2007: Manoj and Babli Banwala, India

The death of two newlyweds in India created a landmark legal case: Manoj and Babli Banwala, who had run away to be married against the rules of their religious caste, were kidnapped and murdered by members of the bride's family. After first attempting to interfere by alleging that Manoj had kidnapped his wife Babli, her family interrupted their flight by hauling them off a bus, forcing Babli to consume pesticide, and hanging Manoj, whose body was then mutilated. A film has since been made relating to the tragedy, and in a first for India, all five family perpetrators were ordered executed in 2001, and the head of the religious caste council, who ordered the killing, was given life imprisonment.

2008: Pela Atroshi, Iraqi Kurdistan

As with various other cases on this list, this honor killing came to worldwide attention because of its connection to a Western country: in this case, Australia and Sweden. The family of Pela Atroshi had emigrated to Sweden when she was a child, and Pela herself had repeated conflicts that led to her moving out. In 2008, however, she reconciled with them and accepted the offer of an arranged marriage, traveling with her family to Kurdistan to go through with it. Secretly, however, a collection of Atroshi relatives spread across the world, from Sweden to Australia, had orchestrated her trip to Kurdistan to kill her. Her sister Breen testified against the family and is now living in hiding, but only a few members of the family have been prosecuted for the crime, and her father and uncle were given probation in Iraq. Breen explained on television, “My uncles wanted to restore the family honor, but I in return had to restore the honor of Pela."

2008: Ahmet Yildiz, Turkey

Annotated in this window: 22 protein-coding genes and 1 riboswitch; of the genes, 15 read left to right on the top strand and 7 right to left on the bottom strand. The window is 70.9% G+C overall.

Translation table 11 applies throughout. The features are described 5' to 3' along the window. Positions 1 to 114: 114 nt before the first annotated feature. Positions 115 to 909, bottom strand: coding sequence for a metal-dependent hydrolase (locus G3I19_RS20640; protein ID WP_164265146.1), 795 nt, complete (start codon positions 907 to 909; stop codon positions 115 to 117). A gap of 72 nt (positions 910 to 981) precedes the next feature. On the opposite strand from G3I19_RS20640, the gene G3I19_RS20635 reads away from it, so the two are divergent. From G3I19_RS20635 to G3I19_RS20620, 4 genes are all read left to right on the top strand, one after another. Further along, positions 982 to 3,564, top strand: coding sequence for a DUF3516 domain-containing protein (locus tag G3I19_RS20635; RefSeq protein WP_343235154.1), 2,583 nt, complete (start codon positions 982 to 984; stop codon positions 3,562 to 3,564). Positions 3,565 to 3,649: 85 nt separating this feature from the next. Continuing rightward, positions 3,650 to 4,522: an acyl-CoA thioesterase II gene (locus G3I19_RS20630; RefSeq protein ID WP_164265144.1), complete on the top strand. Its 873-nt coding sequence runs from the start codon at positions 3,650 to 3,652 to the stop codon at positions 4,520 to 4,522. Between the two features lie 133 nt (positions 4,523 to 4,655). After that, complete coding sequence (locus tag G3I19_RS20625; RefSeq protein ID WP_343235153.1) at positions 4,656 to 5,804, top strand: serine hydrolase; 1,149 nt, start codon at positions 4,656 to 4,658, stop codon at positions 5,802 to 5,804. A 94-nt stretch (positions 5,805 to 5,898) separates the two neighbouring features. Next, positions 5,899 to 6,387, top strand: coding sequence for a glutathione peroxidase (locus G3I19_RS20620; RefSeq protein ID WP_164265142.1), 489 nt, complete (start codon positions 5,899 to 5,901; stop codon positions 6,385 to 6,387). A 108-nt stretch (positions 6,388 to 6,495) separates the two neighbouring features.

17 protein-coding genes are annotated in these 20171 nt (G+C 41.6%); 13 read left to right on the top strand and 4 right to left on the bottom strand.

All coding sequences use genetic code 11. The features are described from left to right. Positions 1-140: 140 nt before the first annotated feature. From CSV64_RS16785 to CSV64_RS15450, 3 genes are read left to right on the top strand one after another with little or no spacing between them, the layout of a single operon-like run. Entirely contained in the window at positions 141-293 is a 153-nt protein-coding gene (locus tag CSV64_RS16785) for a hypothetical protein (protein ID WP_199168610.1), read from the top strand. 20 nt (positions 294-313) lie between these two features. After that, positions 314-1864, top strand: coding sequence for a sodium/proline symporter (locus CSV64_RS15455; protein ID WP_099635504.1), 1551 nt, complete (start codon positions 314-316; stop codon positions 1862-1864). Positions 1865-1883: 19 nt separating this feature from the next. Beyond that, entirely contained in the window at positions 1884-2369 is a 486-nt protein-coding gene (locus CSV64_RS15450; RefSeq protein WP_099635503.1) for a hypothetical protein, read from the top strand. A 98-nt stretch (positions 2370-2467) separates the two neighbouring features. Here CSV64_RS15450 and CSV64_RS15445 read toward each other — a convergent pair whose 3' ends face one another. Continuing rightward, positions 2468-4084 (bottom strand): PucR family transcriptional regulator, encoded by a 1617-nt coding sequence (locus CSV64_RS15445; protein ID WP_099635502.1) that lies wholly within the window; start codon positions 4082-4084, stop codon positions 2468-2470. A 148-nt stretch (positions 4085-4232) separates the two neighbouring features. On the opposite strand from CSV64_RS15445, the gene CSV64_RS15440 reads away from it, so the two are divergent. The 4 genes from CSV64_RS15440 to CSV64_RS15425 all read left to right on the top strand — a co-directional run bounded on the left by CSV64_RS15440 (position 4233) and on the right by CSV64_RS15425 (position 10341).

The 2008 murder of 26-year-old Ahmet Yildiz was international news for the unusual, and tragic reason: that it may have been one of the first publicly recorded honor killings of a gay man. Having lived openly as a gay man and attended LGBT conferences in the U.S., Yildiz was shot several times while leaving his apartment in Turkey, and the New York Times reported at the time that his body was left unclaimed by his family. Yildiz's family reportedly wanted him to visit a doctor to be "cured" and then get married, and when he refused, they allegedly ordered his assassination. Two of his uncles have received sentences of life in prison for the murder.

2014: Farzana Paveen, Pakistan

Look away now if you can't handle gruesomeness: Farzana was stoned to death in public by her own family outside a courthouse in Lahore as she attempted to testify in a court case. Her family had laid kidnapping charges against her new husband, Mohammad Iqbal, and Farzana, who was pregnant, had turned up to defend him; but her family, who disapproved of the marriage, killed her in full public view with bricks from a local construction site. "I killed my daughter as she had insulted all of our family by marrying a man without our consent, and I have no regret over it," her father was reported to have said.

2014: Attempted Honor Killing Of Saba Qaiser, Pakistan

Saba Qaiser's shooting got our attention for two reasons. One, it was made into a film by Pakistani filmmaker Sharmeen Chinoy, A Girl In The River, which was nominated for a 2014 Academy Award; and two, Saba survived. Despite being shot in the face by her father and uncle and left for dead in the river, she escaped with a severe head wound and recovered in a Pakistani hospital, where she and Chinoy first met. Her father said from jail, “She took away our honor. If you put one drop of piss in a gallon of milk, the whole thing gets destroyed. That’s what she has done. … So I said, ‘No, I will kill you myself.’”

Chinoy has been one of the most vocally angry responders to Qandeel Baloch's death, telling al-Jazeera that "it's upon the lawmakers to punish these people. We need to start making examples of people. It appears it is very easy to kill a woman in this country — and you can walk off scot-free."